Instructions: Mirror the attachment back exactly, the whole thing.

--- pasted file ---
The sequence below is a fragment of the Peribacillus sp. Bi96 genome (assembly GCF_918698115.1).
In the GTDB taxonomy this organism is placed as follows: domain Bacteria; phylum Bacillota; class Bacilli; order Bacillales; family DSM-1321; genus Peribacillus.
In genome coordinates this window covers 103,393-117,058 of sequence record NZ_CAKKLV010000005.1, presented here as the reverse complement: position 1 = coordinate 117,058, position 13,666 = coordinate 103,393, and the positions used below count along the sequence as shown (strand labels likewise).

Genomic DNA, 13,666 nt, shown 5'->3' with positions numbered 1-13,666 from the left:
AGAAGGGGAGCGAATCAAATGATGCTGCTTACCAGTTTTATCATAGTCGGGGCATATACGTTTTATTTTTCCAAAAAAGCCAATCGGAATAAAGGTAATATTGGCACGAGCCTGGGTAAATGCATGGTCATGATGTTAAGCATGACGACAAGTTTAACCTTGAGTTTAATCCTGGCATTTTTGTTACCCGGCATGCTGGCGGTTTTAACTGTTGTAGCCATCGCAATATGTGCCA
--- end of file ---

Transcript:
The sequence below is a fragment of the Peribacillus sp. Bi96 genome (assembly GCF_918698115.1).
In the GTDB taxonomy this organism is placed as follows: domain Bacteria; phylum Bacillota; class Bacilli; order Bacillales; family DSM-1321; genus Peribacillus.
In genome coordinates this window covers 103,393-117,058 of sequence record NZ_CAKKLV010000005.1, presented here as the reverse complement: position 1 = coordinate 117,058, position 13,666 = coordinate 103,393, and the positions used below count along the sequence as shown (strand labels likewise).

Genomic DNA, 13,666 nt, shown 5'->3' with positions numbered 1-13,666 from the left:
AGAAGGGGAGCGAATCAAATGATGCTGCTTACCAGTTTTATCATAGTCGGGGCATATACGTTTTATTTTTCCAAAAAAGCCAATCGGAATAAAGGTAATATTGGCACGAGCCTGGGTAAATGCATGGTCATGATGTTAAGCATGACGACAAGTTTAACCTTGAGTTTAATCCTGGCATTTTTGTTACCCGGCATGCTGGCGGTTTTAACTGTTGTAGCCATCGCAATATGTGCCA